How Should Employee Led Innovation Inform Customer Experience?

There has been a visible shift towards customers considering brand strategies, and CX as the most important differentiator for a brand. Our research into this confirms that ultimately, customers will remember you, and become loyal, if their buying or service experience is efficient, enjoyable, and better than anyone else’s. The fact is, that to succeed in delivering a winning customer experience, it’s crucial that everyone in the business has a voice and input into how CX is shaped and developed.

This doesn’t just apply in service industries, where front line staff in a restaurant make suggestions about how to improve diner waiting times, for example. It applies in every type of organisation; because ideas should come from everywhere, and by seeking input from those with a range of roles and responsibilities, you are gathering a diverse group of perspectives rather than just those of the senior management team. The rewards gained from building a collaborative and creative culture are compelling. Just ask the likes of Ella’s Kitchen, Instant Offices, and Netflix, who’ve all pioneered employee led innovation and have highly successful product lines and services to show for it.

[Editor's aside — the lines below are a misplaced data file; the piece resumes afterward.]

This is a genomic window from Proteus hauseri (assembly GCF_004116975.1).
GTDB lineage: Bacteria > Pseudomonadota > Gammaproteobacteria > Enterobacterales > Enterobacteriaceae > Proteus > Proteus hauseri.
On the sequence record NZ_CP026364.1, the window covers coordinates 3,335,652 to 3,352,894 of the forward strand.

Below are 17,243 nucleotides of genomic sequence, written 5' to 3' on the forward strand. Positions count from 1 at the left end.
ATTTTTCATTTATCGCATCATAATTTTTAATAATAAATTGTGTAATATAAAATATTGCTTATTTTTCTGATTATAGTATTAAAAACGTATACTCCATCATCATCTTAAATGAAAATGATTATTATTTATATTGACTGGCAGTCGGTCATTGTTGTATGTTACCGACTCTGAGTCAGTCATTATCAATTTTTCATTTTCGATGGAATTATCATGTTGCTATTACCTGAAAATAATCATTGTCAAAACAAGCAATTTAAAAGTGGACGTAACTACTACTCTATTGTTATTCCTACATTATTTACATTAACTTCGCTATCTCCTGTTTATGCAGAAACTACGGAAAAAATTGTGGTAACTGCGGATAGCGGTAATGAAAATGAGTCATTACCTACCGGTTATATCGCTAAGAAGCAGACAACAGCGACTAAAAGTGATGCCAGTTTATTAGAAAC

If you want to maintain a competitive edge, become more successful and boast a positive and collaborative culture, then you need to make sure creativity isn’t held in an ivory tower at your business, and is encouraged and unlocked. Of course, not every idea will be fantastic, or even applicable, but the rewards gained from a single great idea and empowering your people, are obvious.